New from Casablanca

New from Casablanca

Now, from the Moroccan village of Benahmede to Casablanca, it is only half an hour’s drive by highway. But in the 1960s and 1970s, during Kaharil Oman’s childhood, the journey took twice as long as it does now, and people had to take buses along curvy paths. The town of Benahmed is neat, clean and sunny. When colonial rule ended, some French immigrants settled here. Oman’s father is an Arab intellectual who is engaged in teaching, and his mother is a Berber ethnicity in North Africa. He has seven sons. Kahalil is the second eldest. Speaking of his mother’s family, Oman said, “Berbers are extremely good at business.”

The history of the Omani family can be traced back to around the first 10 years of the 20th century, when Oman’s maternal grandfather, Benadir, was just 12 years old and shepherd sheep in the mountains around the port of Agdir. There is an old man who often beats Benadir. However, one day, Benadir couldn’t bear it anymore, picked up a stone and smashed it on the head of the old man. The old man fell to the ground on the spot, unconscious. The little boy was terrified and ran away.

Benadir was hiding when a fruit cart slowly approached behind a tractor. He struggled to climb into the fruit cart and quickly hid. For the next two or three days, the carts traveled along the coastline. Benadir lived off the fruits and vegetables in the car. But when they got to Casablanca, the fruit vendor spotted the kid on the free bus and threw him into the street. Benadir had no choice but to beg while on the road. Tired and dirty, he came to a house. There was a French woman in that house, and she saw Benadir with pity and brought him into the house. She cleaned him up and let him stay as a housekeeper.

Oman does not remember the name of the benefactor. According to Oman, one day her business husband arranged for Benadir to look after him in a shop. Benadir felt that this task was a great responsibility, so he worked diligently, opening the door at five in the morning and closing at twelve in the evening, eating and sleeping in the store. After a period of time, the French businessman found that the turnover of this shop increased greatly. So he allocated more shops to the little boy and began to regard him as his own son.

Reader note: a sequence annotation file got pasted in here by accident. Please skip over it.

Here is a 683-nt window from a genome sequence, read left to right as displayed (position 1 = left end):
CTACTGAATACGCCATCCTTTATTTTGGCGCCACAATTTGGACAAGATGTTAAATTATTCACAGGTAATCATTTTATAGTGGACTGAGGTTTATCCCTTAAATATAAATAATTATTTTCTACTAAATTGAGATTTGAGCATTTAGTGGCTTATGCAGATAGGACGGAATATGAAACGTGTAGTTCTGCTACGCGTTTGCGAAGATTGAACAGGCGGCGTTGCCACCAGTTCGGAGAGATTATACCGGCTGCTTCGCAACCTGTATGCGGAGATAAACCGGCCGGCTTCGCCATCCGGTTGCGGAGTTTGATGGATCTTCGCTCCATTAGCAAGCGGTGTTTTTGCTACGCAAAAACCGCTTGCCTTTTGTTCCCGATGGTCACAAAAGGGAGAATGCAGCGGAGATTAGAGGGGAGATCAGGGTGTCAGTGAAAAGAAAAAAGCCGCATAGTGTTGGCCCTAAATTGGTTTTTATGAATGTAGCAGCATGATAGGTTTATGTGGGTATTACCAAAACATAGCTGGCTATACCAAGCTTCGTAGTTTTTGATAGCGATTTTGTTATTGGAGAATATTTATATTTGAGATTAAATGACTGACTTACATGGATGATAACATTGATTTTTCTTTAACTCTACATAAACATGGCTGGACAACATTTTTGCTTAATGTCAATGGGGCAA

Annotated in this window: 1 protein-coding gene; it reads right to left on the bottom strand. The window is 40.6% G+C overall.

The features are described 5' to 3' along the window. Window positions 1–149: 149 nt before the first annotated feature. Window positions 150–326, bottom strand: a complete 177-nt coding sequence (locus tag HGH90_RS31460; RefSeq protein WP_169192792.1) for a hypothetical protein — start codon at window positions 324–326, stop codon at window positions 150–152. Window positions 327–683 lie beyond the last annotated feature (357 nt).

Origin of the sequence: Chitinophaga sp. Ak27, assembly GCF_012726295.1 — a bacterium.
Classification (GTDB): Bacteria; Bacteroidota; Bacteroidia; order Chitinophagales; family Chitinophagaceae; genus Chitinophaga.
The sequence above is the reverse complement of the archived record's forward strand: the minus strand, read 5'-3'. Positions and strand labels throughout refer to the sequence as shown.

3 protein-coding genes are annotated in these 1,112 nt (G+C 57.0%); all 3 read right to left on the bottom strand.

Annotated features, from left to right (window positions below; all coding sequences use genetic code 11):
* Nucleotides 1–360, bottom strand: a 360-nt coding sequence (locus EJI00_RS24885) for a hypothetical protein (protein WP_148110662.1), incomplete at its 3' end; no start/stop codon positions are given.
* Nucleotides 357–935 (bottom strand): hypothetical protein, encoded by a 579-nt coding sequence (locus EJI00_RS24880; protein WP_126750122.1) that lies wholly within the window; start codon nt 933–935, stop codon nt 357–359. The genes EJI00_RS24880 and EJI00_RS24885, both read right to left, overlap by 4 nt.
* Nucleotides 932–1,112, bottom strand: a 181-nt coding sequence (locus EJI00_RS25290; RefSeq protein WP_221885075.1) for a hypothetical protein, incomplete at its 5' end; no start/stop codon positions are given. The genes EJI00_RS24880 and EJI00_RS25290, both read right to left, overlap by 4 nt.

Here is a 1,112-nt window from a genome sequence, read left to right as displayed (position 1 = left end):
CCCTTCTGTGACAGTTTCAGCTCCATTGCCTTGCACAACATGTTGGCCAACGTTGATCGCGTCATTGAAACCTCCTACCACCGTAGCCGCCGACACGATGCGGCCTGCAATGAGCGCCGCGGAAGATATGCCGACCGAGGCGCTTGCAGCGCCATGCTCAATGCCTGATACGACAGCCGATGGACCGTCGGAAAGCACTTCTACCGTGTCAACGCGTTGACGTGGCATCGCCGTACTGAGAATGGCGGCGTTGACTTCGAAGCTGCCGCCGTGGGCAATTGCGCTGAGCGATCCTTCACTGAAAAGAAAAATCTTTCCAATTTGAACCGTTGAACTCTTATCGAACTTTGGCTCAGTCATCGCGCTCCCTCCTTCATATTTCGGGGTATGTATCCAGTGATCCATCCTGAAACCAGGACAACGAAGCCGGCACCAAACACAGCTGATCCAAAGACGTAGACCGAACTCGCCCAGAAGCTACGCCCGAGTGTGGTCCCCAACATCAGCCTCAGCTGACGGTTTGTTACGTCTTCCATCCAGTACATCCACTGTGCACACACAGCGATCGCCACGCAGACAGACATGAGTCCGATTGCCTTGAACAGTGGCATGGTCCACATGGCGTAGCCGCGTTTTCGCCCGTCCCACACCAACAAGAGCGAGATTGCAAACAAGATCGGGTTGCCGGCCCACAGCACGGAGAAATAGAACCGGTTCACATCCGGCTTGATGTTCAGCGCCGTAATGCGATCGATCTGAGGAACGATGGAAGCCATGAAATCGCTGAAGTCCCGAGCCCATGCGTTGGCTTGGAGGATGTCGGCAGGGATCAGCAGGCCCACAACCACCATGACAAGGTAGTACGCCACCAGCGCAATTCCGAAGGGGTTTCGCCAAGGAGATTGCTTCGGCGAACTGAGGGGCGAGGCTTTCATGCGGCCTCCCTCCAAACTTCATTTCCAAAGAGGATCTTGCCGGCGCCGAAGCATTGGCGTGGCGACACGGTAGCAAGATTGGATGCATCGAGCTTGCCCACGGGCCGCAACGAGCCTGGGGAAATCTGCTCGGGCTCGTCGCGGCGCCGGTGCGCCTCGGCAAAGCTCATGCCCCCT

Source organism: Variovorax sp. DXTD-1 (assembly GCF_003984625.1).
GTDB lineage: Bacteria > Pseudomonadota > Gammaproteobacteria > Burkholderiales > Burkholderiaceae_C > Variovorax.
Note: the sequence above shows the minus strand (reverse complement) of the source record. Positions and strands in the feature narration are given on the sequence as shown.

In 1956, Morocco gained independence from French and Spanish rule. The French family where Benadir resides is also among the expatriates who are returning home. The French businessman handed over his business to Benadir before returning home. Therefore, Oman’s maternal grandfather became a well-known local businessman.

The story may have affected Oman’s business acumen – “I think I got my genes from my mother,” he said, “but unfortunately, Benadir’s son never went to school and he never Don’t go to work. He squandered the family’s wealth. Well, he’s my uncle. If it were me, I might be sitting on half of Morocco’s wealth now.” Oman said with a smile, but he was not joking.

Aman went on to say that he was very serious and emotional as a child. He would cry if his classmates had better test scores than him. Since there was no high school in their village, Oman was sent to a French boarding school outside Casablanca. He and some friends often read together late at night and early in the morning in the toilet, where the lights are not turned off at night. His high school friends generally played football, smoked cigarettes, and played cards. Oman always read books when he was with them. If there is a dispute in the game, Oman will stand up to mediate. “I’ll judge who wins and who lose and say, ‘Okay, these are the bonuses. “It shows that he is deeply trusted by everyone.

In his senior year, Oman won first place in Morocco’s national science exam. As a result, he was awarded a postgraduate scholarship at the University of Bodor in France. After receiving his PhD in chemistry from this university, he was invited to Kyoto University in Japan as a postdoctoral assistant.

Oman lived in a dormitory at Kyoto University, which he felt was like a stylish hotel. When he was not in the lab, he would watch TV in the hall of the dormitory. Once, while he was watching TV in the hall, a young lady of extraordinary quality walked in and sat beside him. “She looked like a movie star. Wow. It fascinated me,” recalls Aman. Then, he started to strike up a conversation: “Where are you from?”

Her name is Xu Xiaoping. She is Chinese and has been in Japan for three months. At the time, she was preparing for the medical school exam, which included exam subjects for technical Japanese. “I don’t have a book, so I’m a little worried,” she said.

Aman said he had books and lent her a few. Then Xiaoping “evaporated from the world”.

About six months later, he received a text message. Xiaoping took the first place in her class and won a graduate scholarship from a famous medical school. Now she wants to return the book to Oman.

At this time, what Oman holds in his heart is not a book, but a serious relationship-he really likes Xiaoping. He thought that she must like him too, but a Chinese friend told him that if she was as conservative as Oman had described, he would have to think long-term and not be in a hurry.

So he took the initiative to date Xiaoping, and he spared no expense to invite her to dinner, visit temples, and buy her gifts.